I’m a purist when it comes to crossword puzzles. While I don’t work them very often, when I do I stick to the basics: a No. 2 leaded pencil with a soft rubber eraser, regular dictionary, crossword puzzle dictionary and several cups of coffee.
So when my sister-in-law and her husband recently stayed at our house, she suggested one morning that we take on the Sunday New York Times puzzle. “You’re a puzzler?” I asked. “Darned right,” she said, brandishing a pen (of all things). “Let’s do it.”
My style is to cruise through the horizontal clues first and then the vertical clues, looking for the easy and obvious answers. I go back through a second time and see if I can use letters from words nailed in the first round to make further progress. I use the dictionaries when necessary.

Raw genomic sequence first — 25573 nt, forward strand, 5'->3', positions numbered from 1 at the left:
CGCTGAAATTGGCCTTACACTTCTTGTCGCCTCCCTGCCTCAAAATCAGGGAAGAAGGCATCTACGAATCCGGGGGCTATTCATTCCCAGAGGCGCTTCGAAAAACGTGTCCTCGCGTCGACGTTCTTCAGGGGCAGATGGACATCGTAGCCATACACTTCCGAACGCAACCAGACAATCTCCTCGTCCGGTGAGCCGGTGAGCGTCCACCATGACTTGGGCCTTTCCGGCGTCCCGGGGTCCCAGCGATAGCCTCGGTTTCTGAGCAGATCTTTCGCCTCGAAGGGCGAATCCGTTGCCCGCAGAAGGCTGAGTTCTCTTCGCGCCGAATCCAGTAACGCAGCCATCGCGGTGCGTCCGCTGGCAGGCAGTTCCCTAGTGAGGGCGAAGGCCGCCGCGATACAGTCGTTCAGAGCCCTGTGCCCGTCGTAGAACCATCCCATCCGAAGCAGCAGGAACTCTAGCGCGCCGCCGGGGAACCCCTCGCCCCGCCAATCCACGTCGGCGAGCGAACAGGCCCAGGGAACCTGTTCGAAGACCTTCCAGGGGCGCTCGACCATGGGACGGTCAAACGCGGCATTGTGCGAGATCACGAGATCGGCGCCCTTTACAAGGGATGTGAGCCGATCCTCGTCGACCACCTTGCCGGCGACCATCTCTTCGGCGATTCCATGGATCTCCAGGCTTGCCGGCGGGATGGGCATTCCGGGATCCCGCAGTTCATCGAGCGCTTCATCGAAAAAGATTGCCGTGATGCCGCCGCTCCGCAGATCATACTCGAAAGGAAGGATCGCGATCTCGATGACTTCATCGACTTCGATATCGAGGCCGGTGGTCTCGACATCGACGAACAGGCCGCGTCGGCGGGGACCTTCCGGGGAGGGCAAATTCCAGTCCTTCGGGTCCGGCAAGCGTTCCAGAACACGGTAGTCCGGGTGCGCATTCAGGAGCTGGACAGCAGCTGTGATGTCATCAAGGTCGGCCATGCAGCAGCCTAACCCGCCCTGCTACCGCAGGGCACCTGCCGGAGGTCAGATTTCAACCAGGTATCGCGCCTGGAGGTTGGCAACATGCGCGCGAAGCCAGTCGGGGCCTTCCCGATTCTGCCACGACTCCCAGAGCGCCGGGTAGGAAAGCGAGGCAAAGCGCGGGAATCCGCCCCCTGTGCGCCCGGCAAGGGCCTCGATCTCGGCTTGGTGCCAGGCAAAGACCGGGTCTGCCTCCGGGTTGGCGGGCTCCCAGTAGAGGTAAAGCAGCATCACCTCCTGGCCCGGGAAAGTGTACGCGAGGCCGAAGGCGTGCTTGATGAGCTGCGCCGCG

We made reasonable progress but got stuck on clues having to do with obscure movies, television shows, books and celebrities. I had a number of answers on the tip of my tongue but couldn’t deliver. I don’t know if was the pressure of the moment (my sister-in-law is a better puzzler) or just another example of a failing memory (something my kids remind me of on a disturbingly regular basis).
Then it hit me how I could find the answers to those difficult or trick questions: Google.
I grabbed my laptop computer and we went on a roll. The answers kept popping up on my screen. My sister-in-law nodded in amazement. She kept writing – in pen, if you can believe it – the answers into those little boxes. Before we knew it, we were done.
“You’re Googling?” my wife said at one point. “Isn’t that cheating?”
“Ah … um … of course not,” I replied with just an edge of defensiveness. “I mean, I don’t think so. … I don’t know … I mean, why not? We use dictionaries. Why not Google?”
“I still think it’s cheating,” she repeated.